var existingPost = await dbContext.Posts
    .SingleOrDefaultAsync(p => p.Id == post.Id);

if (existingPost == null)
{
    // Handle the invalid call
    return;
}

// Apply primitive property modifications
dbContext.Entry(existingPost).CurrentValues.SetValues(post);

// Apply many-to-many link modifications
dbContext.Set<PostCategory>().UpdateLinks(pc => pc.PostId, post.Id, 
    pc => pc.CategoryId, post.PostCategories.Select(pc => pc.CategoryId));

// Apply all changes to the db
await dbContext.SaveChangesAsync();

Note that EF Core uses separate database query for eager loading related collecttions. Since the helper method does the same, there is no need to Include link related data when retrieving the main entity from the database.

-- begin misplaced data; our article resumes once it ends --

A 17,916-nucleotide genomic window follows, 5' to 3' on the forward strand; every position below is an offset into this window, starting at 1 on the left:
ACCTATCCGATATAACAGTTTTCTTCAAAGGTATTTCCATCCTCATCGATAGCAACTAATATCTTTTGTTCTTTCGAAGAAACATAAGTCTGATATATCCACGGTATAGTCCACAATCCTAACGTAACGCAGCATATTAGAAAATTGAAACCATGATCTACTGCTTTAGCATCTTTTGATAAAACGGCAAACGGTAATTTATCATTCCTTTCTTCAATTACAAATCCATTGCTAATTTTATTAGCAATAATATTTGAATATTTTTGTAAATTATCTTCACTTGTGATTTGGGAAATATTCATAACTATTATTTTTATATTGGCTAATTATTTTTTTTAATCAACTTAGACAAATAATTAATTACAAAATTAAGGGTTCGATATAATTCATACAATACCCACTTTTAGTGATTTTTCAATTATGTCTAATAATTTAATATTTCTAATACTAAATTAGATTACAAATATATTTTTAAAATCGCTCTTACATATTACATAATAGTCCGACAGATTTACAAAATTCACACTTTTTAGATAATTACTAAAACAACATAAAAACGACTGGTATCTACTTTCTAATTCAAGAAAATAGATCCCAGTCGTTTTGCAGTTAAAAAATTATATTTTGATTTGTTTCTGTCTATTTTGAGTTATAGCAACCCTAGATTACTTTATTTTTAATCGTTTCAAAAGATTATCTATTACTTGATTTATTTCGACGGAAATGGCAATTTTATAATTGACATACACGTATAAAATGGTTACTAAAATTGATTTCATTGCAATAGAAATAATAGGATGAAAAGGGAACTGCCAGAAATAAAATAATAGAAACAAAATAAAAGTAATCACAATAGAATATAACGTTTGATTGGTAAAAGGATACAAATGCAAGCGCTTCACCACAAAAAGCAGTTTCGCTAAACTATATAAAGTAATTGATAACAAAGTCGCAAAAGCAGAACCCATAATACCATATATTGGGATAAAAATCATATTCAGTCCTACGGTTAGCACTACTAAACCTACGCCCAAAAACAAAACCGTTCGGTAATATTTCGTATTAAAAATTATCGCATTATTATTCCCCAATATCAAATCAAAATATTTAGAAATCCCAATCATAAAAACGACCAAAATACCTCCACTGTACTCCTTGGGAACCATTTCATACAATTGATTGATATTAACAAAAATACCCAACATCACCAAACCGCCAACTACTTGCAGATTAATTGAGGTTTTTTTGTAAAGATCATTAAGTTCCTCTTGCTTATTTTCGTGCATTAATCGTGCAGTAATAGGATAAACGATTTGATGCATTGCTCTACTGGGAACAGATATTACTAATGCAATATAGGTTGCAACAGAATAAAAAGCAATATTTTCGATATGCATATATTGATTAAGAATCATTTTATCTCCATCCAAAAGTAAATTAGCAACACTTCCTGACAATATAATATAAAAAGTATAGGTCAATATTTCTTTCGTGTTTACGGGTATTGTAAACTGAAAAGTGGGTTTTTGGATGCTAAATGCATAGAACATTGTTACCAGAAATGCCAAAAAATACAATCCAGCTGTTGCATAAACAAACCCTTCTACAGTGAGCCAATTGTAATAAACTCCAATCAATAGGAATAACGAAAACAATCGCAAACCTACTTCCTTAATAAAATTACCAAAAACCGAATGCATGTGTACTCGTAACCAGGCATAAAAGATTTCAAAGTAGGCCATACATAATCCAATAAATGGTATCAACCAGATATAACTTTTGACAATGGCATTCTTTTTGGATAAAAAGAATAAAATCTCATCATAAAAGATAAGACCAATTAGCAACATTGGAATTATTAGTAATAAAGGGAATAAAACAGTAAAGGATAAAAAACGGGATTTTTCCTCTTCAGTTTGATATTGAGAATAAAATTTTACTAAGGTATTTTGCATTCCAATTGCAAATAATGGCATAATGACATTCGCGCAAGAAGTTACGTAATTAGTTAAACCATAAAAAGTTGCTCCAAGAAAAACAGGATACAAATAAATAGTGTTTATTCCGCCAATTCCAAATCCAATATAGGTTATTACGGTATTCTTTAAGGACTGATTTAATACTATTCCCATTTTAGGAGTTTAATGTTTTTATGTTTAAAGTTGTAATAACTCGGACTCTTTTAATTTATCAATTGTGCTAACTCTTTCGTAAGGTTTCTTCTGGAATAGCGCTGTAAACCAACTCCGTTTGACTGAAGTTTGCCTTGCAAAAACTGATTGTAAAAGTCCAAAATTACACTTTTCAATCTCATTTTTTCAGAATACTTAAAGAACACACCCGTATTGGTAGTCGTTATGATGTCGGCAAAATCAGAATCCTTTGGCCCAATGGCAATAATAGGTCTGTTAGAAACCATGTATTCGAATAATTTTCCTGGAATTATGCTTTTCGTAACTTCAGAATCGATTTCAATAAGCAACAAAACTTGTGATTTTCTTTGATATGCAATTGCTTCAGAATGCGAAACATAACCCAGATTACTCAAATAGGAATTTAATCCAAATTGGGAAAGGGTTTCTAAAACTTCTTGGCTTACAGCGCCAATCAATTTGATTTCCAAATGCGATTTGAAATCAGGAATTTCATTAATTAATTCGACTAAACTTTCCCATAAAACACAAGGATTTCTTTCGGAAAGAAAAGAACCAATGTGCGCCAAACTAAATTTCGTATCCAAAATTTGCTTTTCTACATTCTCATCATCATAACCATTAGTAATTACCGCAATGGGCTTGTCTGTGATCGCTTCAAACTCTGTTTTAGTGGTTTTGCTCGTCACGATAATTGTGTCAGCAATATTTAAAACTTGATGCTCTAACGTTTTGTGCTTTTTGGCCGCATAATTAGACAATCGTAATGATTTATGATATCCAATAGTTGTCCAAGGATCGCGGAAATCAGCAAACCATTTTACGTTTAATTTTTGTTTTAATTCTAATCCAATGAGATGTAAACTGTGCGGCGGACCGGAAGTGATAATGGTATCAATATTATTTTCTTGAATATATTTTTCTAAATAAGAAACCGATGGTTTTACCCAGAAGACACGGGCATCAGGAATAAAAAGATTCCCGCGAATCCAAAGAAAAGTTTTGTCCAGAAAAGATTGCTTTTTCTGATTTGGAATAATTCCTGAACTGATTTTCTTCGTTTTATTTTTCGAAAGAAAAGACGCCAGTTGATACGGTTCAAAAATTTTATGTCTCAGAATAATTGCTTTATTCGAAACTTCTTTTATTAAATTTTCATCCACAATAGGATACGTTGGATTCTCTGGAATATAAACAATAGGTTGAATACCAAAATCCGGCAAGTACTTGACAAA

| improve this answer | |
  • 1
    That's strange because primitive values are excluding the navigation properties. So the Post primitive properties has nothing in common with PostCategory shown in the exception. Looks like you are executing different code - like Update or Add? See, in controller calls the source is usually not an entity, and even it is, it's not supposed to be the entity attached to the context. The context is usually short lived (just for the call), and the goal is to update the database. Trying to keep the identity of the passed instance is hard and inefficient. – Ivan Stoev May 27 '18 at 17:48
  • 1